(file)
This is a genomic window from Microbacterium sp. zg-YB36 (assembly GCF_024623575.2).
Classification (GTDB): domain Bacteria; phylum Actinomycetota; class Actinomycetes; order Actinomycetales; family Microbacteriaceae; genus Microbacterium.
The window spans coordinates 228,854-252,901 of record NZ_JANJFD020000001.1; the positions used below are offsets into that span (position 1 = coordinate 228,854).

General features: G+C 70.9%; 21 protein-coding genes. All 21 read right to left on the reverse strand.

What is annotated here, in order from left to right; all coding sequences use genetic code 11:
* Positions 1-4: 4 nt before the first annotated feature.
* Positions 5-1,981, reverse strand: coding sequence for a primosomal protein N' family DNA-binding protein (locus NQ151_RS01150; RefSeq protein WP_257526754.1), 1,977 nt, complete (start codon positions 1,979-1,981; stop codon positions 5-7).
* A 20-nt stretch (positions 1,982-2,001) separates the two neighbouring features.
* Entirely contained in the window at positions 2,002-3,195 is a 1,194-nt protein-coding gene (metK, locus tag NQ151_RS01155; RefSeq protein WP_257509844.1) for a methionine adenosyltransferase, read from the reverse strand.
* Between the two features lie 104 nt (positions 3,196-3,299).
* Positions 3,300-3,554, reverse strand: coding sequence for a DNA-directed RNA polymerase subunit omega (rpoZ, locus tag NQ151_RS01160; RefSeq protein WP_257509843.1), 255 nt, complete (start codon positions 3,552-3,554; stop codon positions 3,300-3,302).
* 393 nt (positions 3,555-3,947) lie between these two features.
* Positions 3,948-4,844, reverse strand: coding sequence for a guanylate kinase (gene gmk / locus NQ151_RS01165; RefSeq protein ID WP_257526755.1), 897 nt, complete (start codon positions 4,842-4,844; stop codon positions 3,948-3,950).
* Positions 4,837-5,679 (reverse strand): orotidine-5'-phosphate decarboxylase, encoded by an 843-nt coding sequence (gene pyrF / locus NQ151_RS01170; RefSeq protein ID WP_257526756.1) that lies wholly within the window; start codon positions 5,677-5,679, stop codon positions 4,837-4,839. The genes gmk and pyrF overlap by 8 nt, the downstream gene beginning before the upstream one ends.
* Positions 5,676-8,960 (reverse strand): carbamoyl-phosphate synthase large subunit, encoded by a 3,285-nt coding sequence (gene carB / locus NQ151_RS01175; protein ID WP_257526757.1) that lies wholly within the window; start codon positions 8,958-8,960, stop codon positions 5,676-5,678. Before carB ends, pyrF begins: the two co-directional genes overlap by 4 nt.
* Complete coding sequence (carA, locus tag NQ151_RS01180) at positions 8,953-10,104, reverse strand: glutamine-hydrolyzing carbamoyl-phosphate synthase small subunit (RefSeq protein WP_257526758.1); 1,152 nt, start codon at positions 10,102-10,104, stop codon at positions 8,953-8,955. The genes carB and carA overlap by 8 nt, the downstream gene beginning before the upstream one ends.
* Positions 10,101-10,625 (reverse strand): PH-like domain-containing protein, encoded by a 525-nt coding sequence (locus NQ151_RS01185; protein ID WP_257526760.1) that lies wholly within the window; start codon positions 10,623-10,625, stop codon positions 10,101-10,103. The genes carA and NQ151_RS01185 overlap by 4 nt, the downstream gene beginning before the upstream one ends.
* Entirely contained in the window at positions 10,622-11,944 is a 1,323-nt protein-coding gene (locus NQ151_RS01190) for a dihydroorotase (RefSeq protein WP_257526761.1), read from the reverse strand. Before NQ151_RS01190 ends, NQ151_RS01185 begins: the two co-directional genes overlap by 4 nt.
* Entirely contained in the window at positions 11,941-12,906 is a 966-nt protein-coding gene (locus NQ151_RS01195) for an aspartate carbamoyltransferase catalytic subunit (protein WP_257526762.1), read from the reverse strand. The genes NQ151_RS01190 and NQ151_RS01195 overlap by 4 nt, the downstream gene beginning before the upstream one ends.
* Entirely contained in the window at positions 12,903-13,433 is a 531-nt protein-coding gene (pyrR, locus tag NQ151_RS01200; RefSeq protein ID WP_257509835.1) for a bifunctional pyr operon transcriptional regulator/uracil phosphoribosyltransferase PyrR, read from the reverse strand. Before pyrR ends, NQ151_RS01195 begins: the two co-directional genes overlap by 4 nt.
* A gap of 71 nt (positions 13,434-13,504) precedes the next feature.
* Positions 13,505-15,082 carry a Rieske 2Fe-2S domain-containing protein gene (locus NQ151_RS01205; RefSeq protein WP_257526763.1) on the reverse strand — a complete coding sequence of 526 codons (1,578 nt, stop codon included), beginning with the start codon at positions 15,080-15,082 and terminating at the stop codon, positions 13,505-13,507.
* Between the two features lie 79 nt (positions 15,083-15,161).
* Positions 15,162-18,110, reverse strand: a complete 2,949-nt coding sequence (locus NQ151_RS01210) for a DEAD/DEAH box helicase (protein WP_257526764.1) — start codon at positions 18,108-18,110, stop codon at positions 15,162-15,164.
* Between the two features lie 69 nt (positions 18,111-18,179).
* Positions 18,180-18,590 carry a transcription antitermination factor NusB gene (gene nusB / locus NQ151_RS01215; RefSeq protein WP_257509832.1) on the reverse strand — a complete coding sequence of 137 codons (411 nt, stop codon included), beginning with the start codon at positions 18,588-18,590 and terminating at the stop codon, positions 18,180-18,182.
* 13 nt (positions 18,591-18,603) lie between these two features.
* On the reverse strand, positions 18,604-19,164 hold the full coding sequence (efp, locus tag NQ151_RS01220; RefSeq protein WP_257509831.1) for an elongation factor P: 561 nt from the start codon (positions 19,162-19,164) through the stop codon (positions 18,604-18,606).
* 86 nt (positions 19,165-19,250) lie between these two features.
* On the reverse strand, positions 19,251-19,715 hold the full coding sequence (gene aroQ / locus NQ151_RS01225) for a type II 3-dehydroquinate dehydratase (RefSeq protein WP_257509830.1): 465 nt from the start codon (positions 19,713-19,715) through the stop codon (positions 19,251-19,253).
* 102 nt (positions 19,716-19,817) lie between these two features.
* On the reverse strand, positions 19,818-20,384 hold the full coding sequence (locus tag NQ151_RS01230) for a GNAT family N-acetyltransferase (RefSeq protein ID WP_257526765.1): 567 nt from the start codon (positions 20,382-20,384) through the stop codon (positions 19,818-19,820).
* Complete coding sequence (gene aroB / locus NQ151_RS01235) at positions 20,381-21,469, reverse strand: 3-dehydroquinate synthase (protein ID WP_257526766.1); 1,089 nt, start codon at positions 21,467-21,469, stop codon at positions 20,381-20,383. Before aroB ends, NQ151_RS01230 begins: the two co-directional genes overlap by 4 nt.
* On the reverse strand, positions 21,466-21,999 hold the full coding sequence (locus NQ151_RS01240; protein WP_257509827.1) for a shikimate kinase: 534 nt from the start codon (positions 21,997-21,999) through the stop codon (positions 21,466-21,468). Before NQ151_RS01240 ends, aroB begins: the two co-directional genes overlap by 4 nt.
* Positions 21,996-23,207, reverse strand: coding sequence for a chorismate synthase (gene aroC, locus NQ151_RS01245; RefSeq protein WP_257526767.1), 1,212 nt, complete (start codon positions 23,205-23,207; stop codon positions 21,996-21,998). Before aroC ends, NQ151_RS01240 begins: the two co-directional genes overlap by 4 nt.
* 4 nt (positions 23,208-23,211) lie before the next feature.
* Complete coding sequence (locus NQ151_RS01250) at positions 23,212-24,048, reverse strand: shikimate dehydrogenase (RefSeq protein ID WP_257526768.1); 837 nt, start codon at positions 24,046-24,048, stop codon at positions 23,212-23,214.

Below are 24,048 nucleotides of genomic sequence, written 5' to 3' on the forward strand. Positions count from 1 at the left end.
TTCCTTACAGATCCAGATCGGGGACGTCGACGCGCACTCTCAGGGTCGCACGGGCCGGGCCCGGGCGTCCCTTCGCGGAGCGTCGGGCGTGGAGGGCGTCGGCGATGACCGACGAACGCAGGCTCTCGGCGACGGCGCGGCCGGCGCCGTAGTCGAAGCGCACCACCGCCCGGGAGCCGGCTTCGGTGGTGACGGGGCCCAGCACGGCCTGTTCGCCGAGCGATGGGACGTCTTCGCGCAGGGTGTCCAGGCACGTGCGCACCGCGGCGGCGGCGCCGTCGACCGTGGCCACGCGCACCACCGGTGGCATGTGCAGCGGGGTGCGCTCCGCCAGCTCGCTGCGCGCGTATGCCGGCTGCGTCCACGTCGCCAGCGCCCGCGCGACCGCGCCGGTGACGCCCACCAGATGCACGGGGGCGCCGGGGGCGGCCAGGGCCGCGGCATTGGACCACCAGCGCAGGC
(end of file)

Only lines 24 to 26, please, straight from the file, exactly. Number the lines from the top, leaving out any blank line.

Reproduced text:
* Positions 15,162-18,110, reverse strand: a complete 2,949-nt coding sequence (locus NQ151_RS01210) for a DEAD/DEAH box helicase (protein WP_257526764.1) — start codon at positions 18,108-18,110, stop codon at positions 15,162-15,164.
* Between the two features lie 69 nt (positions 18,111-18,179).
* Positions 18,180-18,590 carry a transcription antitermination factor NusB gene (gene nusB / locus NQ151_RS01215; RefSeq protein WP_257509832.1) on the reverse strand — a complete coding sequence of 137 codons (411 nt, stop codon included), beginning with the start codon at positions 18,588-18,590 and terminating at the stop codon, positions 18,180-18,182.